As a result Deloitte’s Adams said companies that focus entirely on natural gas will have to operate “lean and mean,” or there will be a wave of mergers.
“Perhaps more significant than the potential [projected 50%] price growth is the possibility that basis differentials will diverge from historical relationships as new supply basins grow in prominence, and prices will grow at different rates, altering pipeline flows and capacity values. The transformation will be most evident in the eastern U.S. where increased production from the Marcellus Shale could displace supplies from the Gulf and other regions and even reverse some regional pipeline flows. In contrast, the West will potentially be characterized by tight supplies due to an absence of significant shale gas resources.
“As a result, prices could escalate rapidly, leaving California with some of the highest prices in North America. Clearly, these potential basis shifts could have strong implications for the direction of flow and value of pipeline capacity,” Deloitte said.
With the current growth in domestic supplies, “many industry participants are examining whether they should invest in liquefaction facilities to export LNG [liquefied natural gas] from North America. While exporting LNG might be profitable in this decade, [the Deloitte] report suggests it will be far less profitable after that. LNG production from other countries, many with reserves much closer to Asian and European LNG markets, is expected to expand over the next two decades. These countries also have abundant reserves, but are further supported by lower production costs and new international pipelines that allow increased access to abundant supply regions,” Deloitte said.
The “changing global market dynamics also have implications for U.S. LNG importers as well, some of whom may fear that the rise of domestic shale gas production will subject U.S. terminals to low utilization levels. However, if worldwide LNG production doubles within a decade, LNG import terminals in the U.S. will eventually attract increased volumes. However, based on our analysis and the assumptions used in the scenarios, Gulf terminals are unlikely to operate at full capacity during the next two decades.”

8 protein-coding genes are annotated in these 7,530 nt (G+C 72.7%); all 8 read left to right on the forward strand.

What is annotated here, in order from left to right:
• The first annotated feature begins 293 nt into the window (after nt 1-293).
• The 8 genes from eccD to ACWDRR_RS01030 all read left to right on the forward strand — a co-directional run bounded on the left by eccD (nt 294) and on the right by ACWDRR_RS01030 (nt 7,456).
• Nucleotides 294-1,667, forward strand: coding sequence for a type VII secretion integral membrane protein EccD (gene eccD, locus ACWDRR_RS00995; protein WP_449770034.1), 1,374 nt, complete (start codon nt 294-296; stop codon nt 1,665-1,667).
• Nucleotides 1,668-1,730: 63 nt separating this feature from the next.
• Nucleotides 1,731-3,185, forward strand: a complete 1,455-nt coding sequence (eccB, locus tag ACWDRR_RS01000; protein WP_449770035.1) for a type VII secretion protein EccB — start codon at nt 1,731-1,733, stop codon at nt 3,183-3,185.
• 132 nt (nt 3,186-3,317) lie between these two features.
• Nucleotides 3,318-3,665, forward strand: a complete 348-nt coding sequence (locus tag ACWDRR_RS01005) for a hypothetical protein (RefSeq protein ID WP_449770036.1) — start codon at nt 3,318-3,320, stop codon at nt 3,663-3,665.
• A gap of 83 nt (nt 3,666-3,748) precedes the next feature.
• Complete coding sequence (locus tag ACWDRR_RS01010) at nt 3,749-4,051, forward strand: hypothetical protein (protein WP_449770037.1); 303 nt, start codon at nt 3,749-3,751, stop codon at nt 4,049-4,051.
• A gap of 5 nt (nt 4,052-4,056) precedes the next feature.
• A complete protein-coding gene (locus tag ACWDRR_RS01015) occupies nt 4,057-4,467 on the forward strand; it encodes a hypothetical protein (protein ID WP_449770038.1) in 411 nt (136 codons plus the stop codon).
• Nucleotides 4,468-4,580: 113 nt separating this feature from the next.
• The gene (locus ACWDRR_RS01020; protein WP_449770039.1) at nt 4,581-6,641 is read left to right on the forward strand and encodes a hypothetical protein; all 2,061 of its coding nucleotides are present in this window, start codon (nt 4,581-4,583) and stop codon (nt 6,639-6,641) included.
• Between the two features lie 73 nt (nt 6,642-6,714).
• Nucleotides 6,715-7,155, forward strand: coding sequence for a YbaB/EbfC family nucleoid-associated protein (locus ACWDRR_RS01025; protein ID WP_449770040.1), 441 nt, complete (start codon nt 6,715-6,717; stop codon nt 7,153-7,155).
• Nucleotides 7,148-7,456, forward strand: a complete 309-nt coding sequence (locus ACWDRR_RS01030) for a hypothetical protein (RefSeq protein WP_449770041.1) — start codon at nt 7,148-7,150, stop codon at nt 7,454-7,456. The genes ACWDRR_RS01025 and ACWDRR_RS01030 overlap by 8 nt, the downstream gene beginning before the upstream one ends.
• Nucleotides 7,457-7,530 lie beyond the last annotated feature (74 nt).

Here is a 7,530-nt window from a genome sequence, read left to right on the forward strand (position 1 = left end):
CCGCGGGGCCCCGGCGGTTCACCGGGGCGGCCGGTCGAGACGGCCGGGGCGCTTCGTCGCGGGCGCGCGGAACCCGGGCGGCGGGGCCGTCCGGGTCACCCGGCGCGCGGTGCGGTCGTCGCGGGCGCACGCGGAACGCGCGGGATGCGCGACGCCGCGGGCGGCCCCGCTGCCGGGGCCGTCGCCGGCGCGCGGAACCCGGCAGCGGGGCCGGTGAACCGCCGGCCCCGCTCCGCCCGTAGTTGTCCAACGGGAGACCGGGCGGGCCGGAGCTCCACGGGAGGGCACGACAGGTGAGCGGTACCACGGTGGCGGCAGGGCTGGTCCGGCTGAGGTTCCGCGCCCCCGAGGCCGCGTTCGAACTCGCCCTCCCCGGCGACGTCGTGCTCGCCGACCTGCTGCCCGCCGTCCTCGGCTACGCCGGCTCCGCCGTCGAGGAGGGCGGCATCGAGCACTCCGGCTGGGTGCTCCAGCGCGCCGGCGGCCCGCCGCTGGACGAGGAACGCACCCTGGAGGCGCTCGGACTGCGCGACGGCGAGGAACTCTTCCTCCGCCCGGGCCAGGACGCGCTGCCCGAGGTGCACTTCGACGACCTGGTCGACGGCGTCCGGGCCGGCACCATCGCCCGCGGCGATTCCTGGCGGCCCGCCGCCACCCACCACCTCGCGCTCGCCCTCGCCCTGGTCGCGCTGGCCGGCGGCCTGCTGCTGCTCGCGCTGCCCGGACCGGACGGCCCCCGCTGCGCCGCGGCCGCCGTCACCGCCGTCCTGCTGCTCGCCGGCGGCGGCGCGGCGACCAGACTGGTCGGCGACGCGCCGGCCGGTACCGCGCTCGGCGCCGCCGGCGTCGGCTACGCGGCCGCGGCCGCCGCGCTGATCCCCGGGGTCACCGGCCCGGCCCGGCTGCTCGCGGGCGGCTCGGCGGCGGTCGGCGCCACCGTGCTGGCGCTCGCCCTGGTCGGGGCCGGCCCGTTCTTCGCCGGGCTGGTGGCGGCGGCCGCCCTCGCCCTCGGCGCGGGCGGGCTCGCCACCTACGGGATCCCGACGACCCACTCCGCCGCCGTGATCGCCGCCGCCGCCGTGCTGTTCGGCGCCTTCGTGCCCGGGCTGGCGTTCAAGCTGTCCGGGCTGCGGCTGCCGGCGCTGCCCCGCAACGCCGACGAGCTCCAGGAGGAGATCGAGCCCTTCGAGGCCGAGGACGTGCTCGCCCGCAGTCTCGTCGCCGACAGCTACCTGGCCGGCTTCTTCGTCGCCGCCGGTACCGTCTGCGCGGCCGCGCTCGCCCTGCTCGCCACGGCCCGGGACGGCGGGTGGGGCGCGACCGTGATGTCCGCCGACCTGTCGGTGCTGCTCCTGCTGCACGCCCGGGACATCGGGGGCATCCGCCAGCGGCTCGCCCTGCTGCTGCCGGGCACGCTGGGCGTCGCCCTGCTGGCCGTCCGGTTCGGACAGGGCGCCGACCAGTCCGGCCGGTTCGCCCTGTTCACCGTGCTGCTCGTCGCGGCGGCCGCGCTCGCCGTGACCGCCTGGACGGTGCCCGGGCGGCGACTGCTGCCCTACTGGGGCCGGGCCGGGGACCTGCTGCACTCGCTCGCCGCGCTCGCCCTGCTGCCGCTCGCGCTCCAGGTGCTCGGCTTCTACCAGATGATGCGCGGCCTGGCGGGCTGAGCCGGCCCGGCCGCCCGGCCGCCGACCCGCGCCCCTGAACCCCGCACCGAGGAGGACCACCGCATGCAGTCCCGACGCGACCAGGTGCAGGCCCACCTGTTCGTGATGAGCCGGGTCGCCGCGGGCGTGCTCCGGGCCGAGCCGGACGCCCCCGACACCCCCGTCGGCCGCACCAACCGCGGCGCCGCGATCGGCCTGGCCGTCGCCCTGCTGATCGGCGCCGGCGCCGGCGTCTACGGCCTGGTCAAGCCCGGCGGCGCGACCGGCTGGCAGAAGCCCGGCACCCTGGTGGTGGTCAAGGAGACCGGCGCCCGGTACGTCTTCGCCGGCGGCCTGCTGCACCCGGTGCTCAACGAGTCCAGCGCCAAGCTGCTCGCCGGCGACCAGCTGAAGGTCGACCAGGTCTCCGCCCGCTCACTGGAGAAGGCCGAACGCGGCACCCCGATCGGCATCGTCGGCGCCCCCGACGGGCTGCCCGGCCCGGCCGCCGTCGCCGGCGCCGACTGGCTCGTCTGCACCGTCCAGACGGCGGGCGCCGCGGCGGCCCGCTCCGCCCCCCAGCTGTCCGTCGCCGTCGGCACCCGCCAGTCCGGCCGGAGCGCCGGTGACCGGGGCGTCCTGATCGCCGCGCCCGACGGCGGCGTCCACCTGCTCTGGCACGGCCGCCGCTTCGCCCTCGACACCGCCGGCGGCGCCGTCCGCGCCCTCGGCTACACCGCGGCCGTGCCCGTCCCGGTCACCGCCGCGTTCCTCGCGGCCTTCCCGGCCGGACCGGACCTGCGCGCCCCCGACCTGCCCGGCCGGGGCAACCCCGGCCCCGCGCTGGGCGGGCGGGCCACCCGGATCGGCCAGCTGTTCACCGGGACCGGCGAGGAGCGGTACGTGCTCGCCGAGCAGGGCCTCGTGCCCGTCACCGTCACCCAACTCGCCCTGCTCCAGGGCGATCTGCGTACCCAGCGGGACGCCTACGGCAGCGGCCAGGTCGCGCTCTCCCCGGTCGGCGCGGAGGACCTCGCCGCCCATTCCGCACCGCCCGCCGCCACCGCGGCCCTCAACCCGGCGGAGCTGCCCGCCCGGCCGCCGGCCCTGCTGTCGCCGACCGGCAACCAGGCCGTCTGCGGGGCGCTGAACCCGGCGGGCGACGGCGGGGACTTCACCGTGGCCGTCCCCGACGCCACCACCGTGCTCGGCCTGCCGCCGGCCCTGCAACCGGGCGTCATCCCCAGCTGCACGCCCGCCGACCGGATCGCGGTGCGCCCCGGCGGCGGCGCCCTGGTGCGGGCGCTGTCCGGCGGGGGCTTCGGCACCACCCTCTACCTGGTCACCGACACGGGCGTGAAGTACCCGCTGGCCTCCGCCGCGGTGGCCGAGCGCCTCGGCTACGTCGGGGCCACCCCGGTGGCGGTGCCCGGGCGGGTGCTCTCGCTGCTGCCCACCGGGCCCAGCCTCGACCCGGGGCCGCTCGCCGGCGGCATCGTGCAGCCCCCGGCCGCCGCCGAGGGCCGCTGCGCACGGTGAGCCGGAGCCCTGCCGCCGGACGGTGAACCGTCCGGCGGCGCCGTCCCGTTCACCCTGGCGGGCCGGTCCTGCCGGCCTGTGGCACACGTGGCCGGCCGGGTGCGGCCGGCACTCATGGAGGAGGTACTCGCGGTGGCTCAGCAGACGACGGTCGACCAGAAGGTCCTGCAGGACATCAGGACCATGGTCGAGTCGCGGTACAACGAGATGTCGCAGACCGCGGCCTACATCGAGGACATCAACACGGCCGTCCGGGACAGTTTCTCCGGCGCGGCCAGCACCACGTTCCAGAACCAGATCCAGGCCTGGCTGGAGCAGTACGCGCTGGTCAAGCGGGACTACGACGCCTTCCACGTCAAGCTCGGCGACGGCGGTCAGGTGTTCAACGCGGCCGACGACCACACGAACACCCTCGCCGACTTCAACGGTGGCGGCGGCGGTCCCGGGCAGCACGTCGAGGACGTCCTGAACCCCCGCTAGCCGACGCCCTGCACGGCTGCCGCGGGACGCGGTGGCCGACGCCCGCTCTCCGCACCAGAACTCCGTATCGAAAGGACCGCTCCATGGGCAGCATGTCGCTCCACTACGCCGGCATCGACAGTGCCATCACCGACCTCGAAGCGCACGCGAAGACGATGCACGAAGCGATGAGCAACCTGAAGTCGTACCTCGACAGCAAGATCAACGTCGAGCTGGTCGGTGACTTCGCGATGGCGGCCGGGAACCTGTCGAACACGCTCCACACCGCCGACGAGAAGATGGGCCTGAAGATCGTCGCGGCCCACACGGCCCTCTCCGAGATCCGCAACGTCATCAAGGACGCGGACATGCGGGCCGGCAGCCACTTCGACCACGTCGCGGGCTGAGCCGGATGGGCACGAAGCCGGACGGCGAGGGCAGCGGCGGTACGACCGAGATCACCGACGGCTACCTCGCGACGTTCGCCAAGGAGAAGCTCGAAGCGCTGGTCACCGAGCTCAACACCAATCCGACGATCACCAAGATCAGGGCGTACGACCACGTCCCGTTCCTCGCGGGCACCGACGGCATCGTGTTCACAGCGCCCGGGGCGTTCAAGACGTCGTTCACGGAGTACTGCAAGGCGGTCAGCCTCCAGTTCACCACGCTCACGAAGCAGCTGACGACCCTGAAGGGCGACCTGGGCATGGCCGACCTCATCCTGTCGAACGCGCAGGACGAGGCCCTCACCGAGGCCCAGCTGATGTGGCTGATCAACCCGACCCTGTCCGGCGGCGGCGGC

Back in 2007 the United States was in store to get about 130 metric tons of LNG imports. However, North American shale gas plays have changed all that. But if fracking is outlawed or severely curtailed, it could be back to the future where LNG imports are concerned.
“…[I]n 2007 there was expected to be 130 metric tons of LNG coming to the United States. The reality is all of that is now going somewhere else,” ConocoPhillips Gas & Power’s James Duncan, director of market analysis, told a Houston audience recently. “The point at which fracking is not allowed will send us back immediately to 2007 supply-demand fundamentals. And if you remember, we needed that 130 metric tons of LNG. We needed every gas well we had…”
Regulation of fracking practices that are conducted above ground is coming, said Wood Mackenzie’s Ed Kelly, vice president of North American gas and power, who along with Duncan spoke at the Argus Shale Liquids & Gas Summit in Houston.
Kelly said industry will likely find this regulation “bearable and doable. It’s very surmountable,” he said. “We don’t see that slowing the Marcellus [Shale] down.”
As for regulation of below-ground fracking, Kelly said the perception of the threat of regulation is becoming a factor in and of itself. “Producers can bear a fair amount of costs,” he said. “But I think it is in that realm of perception…that perception becomes a reality all by itself.”